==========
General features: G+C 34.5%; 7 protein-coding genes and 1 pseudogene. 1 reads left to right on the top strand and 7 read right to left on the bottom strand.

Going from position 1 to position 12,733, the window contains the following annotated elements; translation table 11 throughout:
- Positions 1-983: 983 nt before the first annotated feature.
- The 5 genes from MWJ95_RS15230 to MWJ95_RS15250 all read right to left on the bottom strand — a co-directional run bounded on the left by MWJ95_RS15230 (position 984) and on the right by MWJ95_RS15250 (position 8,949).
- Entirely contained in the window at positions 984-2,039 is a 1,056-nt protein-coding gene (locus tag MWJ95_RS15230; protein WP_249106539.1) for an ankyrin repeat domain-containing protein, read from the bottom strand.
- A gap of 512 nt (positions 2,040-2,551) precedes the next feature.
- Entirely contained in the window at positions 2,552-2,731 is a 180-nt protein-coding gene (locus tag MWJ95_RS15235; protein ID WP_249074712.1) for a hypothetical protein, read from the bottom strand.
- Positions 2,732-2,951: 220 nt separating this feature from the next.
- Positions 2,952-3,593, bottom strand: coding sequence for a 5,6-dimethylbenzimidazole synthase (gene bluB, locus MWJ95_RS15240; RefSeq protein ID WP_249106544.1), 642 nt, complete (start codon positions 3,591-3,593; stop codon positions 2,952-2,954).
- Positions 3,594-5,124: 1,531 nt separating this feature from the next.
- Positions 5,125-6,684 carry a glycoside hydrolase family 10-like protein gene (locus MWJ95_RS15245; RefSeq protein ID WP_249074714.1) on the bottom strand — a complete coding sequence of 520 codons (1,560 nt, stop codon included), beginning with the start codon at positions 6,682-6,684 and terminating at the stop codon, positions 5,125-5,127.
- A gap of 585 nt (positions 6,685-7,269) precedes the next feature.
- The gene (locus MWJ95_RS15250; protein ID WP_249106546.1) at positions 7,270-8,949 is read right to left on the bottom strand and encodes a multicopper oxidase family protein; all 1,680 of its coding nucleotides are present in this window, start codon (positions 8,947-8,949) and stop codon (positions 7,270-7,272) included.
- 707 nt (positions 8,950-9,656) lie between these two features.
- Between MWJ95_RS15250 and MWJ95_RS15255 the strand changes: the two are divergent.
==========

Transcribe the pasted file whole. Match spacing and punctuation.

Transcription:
General features: G+C 34.5%; 7 protein-coding genes and 1 pseudogene. 1 reads left to right on the top strand and 7 read right to left on the bottom strand.

Going from position 1 to position 12,733, the window contains the following annotated elements; translation table 11 throughout:
- Positions 1-983: 983 nt before the first annotated feature.
- The 5 genes from MWJ95_RS15230 to MWJ95_RS15250 all read right to left on the bottom strand — a co-directional run bounded on the left by MWJ95_RS15230 (position 984) and on the right by MWJ95_RS15250 (position 8,949).
- Entirely contained in the window at positions 984-2,039 is a 1,056-nt protein-coding gene (locus tag MWJ95_RS15230; protein WP_249106539.1) for an ankyrin repeat domain-containing protein, read from the bottom strand.
- A gap of 512 nt (positions 2,040-2,551) precedes the next feature.
- Entirely contained in the window at positions 2,552-2,731 is a 180-nt protein-coding gene (locus tag MWJ95_RS15235; protein ID WP_249074712.1) for a hypothetical protein, read from the bottom strand.
- Positions 2,732-2,951: 220 nt separating this feature from the next.
- Positions 2,952-3,593, bottom strand: coding sequence for a 5,6-dimethylbenzimidazole synthase (gene bluB, locus MWJ95_RS15240; RefSeq protein ID WP_249106544.1), 642 nt, complete (start codon positions 3,591-3,593; stop codon positions 2,952-2,954).
- Positions 3,594-5,124: 1,531 nt separating this feature from the next.
- Positions 5,125-6,684 carry a glycoside hydrolase family 10-like protein gene (locus MWJ95_RS15245; RefSeq protein ID WP_249074714.1) on the bottom strand — a complete coding sequence of 520 codons (1,560 nt, stop codon included), beginning with the start codon at positions 6,682-6,684 and terminating at the stop codon, positions 5,125-5,127.
- A gap of 585 nt (positions 6,685-7,269) precedes the next feature.
- The gene (locus MWJ95_RS15250; protein ID WP_249106546.1) at positions 7,270-8,949 is read right to left on the bottom strand and encodes a multicopper oxidase family protein; all 1,680 of its coding nucleotides are present in this window, start codon (positions 8,947-8,949) and stop codon (positions 7,270-7,272) included.
- 707 nt (positions 8,950-9,656) lie between these two features.
- Between MWJ95_RS15250 and MWJ95_RS15255 the strand changes: the two are divergent.